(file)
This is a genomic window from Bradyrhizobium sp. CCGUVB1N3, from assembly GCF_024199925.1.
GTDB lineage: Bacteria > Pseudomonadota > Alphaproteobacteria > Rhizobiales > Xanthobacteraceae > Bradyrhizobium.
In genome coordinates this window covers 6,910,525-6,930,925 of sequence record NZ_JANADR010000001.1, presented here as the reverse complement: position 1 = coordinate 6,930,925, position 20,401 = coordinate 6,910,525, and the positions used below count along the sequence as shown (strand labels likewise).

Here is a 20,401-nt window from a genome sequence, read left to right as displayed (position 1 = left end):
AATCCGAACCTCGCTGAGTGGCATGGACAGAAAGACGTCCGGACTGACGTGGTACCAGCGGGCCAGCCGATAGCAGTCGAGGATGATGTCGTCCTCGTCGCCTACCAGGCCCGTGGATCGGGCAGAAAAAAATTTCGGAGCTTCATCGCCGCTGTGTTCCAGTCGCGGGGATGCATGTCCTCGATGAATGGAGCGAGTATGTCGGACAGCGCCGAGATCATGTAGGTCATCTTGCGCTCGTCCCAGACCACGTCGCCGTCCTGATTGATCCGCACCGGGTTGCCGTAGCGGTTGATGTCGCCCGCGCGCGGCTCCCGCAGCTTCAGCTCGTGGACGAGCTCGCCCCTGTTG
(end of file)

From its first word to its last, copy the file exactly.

This is a genomic window from Bradyrhizobium sp. CCGUVB1N3, from assembly GCF_024199925.1.
GTDB lineage: Bacteria > Pseudomonadota > Alphaproteobacteria > Rhizobiales > Xanthobacteraceae > Bradyrhizobium.
In genome coordinates this window covers 6,910,525-6,930,925 of sequence record NZ_JANADR010000001.1, presented here as the reverse complement: position 1 = coordinate 6,930,925, position 20,401 = coordinate 6,910,525, and the positions used below count along the sequence as shown (strand labels likewise).

Here is a 20,401-nt window from a genome sequence, read left to right as displayed (position 1 = left end):
AATCCGAACCTCGCTGAGTGGCATGGACAGAAAGACGTCCGGACTGACGTGGTACCAGCGGGCCAGCCGATAGCAGTCGAGGATGATGTCGTCCTCGTCGCCTACCAGGCCCGTGGATCGGGCAGAAAAAAATTTCGGAGCTTCATCGCCGCTGTGTTCCAGTCGCGGGGATGCATGTCCTCGATGAATGGAGCGAGTATGTCGGACAGCGCCGAGATCATGTAGGTCATCTTGCGCTCGTCCCAGACCACGTCGCCGTCCTGATTGATCCGCACCGGGTTGCCGTAGCGGTTGATGTCGCCCGCGCGCGGCTCCCGCAGCTTCAGCTCGTGGACGAGCTCGCCCCTGTTG